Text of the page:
There were moments when he was going through the rigors of basic training, and later as a tank gunner on the front lines in Saudi Arabia and Kuwait during Operation Desert Shield and Operation Desert Storm that Odessa’s John Alvarez admits wondering aloud, “what was I thinking when I enlisted in the (U.S.) Army?”

But there were never any doubts about Alvarez’s patriotism and commitment as a freedom fighter.

“I always knew I wanted to be part of something that was bigger than myself,” said Alvarez, who now serves as the City of Odessa’s Fire Chief. “I’m truly proud to be an American.

“Serving our great nation was an honor and privilege for me.”

Today, Alvarez, along with millions of other Americans will be celebrating Independence Day, which commemorates the passage of the Declaration of Independence of the United States on July 4, 1776.

“To me, the Fourth of July is a day that we recognize our fallen veterans who lost their lives fighting for our freedom – freedom that we all take for granted sometimes,” Alvarez said. “Patriotism still lives today, by what we know and have learned from our past.”

Alvarez, who was born and raised in the small town of Kermit, enlisted in the U.S. Army when he was only 17.

Alvarez’s first battle was convincing his mother and father to grant him permission.

“My parents didn’t have an education and couldn’t afford to send me to college,” said Alvarez, who graduated from high school in 1987. “I knew I wanted to do something, but I didn’t have any direction. I just knew that if I was going to accomplish anything I needed to get out of Kermit.

Odessa Fire Rescue Fire Chief John Alvarez poses for a photo Friday afternoon at OFR’s Central Station. (Eli Hartman|Odessa American)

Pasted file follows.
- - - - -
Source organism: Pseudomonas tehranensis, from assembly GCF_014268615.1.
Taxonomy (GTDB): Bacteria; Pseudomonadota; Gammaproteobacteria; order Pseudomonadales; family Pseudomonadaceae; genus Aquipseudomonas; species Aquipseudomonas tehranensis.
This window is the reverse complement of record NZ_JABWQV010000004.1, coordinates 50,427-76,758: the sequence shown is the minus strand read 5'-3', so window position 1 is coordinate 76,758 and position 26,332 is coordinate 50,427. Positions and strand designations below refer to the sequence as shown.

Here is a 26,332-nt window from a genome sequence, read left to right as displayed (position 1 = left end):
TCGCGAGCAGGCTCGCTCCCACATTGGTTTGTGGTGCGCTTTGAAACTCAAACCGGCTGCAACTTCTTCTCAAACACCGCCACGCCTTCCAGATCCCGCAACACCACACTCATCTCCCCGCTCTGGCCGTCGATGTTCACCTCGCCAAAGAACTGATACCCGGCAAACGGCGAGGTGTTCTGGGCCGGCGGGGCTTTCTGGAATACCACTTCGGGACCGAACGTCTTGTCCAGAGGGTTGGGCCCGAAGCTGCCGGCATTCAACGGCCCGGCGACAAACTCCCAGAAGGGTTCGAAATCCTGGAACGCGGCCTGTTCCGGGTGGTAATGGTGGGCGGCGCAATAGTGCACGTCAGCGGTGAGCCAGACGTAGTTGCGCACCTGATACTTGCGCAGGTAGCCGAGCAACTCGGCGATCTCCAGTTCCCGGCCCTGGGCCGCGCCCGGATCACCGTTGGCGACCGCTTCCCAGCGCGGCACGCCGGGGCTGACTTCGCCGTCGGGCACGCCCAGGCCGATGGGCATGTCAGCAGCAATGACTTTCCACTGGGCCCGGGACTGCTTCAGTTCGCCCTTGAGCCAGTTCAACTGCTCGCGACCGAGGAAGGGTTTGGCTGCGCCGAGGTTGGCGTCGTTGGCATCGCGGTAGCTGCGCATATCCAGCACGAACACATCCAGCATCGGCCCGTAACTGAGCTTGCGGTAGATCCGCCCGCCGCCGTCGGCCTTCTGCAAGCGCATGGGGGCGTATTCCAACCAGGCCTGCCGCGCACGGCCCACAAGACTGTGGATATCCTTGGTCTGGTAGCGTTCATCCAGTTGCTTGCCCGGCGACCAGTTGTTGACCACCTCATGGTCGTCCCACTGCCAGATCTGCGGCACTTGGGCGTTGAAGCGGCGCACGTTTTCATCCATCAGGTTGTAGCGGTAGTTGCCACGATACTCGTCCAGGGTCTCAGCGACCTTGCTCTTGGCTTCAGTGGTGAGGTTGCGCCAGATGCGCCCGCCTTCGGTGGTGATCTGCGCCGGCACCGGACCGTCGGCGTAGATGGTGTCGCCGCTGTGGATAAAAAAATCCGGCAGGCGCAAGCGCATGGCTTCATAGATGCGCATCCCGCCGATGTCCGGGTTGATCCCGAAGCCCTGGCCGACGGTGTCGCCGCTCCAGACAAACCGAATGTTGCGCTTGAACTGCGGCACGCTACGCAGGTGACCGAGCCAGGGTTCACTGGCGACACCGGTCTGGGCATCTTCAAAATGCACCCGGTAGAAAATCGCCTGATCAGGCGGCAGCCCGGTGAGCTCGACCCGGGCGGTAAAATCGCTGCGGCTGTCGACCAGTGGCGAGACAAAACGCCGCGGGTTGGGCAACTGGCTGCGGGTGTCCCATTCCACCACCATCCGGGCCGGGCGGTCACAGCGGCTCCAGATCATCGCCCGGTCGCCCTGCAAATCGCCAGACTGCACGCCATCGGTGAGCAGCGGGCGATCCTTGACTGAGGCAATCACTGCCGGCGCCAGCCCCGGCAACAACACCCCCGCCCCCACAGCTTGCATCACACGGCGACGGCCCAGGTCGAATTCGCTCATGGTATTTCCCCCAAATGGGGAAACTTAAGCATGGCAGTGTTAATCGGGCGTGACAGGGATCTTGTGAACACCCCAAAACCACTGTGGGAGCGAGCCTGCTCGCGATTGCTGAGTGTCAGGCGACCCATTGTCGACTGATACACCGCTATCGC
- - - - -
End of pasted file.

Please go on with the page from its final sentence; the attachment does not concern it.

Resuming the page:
“My dad understood my goal. I really had to talk my mom into it. She was hesitant, because I was the ‘baby’ in our family.”

After a lot persistence – and begging – Alvarez’s mother finally relented and granted her son permission to enlist.

He was among 60 recruits who were initially sent to Georgia for basic training and then assigned to Fort Riley in North Central Kansas. After that the entire group was deployed to West Germany before being sent to fight in Operation Desert Shield and Storm.

Alvarez’s group was the Army’s last “cohort unit,” which describes a group of soldiers who are kept together from basic training through combat. The practice has since been discontinued.

Alvarez and his unit were featured in the George C. Wilson-authored book Mud Soldiers, which chronicled the history of the cohort’s units.

The once indecisive, directionless Alvarez, quickly rose through the military ranks. After only 2 years he earned the rank of Sgt. E5 and became a squad leader.

During combat he served on the front line as a gunner on a Bradley fighter vehicle. His squad’s job was to clear a path for the second wave of fighters.

“It was the best experience of my life,” says Alvarez of his role as squad leader. As the leader, every decision he made affected the lives and welfare of his team.

“(Former U.S. Secretary of State) Colin Powell once said, ‘when you’re a leader and you’re hungry, never show it; if you’re tired, never show it; if you’re scared, never show it.

“That always stuck in my head. If you show those things, your troop will pick up on it and start having doubts. You have to lead by example.”

After serving in the military for 4 1/2 years, Alvarez re-entered the civilian world and snagged a job with Odessa Fire Rescue. Taking advantage of a G.I. Bill, over the years he’s managed to obtain an Associate’s Degree in Fire Technology, a Bachelors Degree in Emergency Fire Rescue and a Masters Degree in Public Administration.

During his military tenure he received numerous awards and commendations, including the National Service Medal, Liberation of Kuwait Medal and South West Asia Service Medal.

Alvarez is quick to point out that America is far from perfect – racism still flourishes, bi-partisan political bickering – still weighs this country down.

“It’s a country that’s gone through many trials and tribulations,” Alvarez said. “But veterans have helped make it possible to keep making America better.

“We live in a great nation, and in order to continue to be a great nation we need to be good persons and be more tolerant of each other.”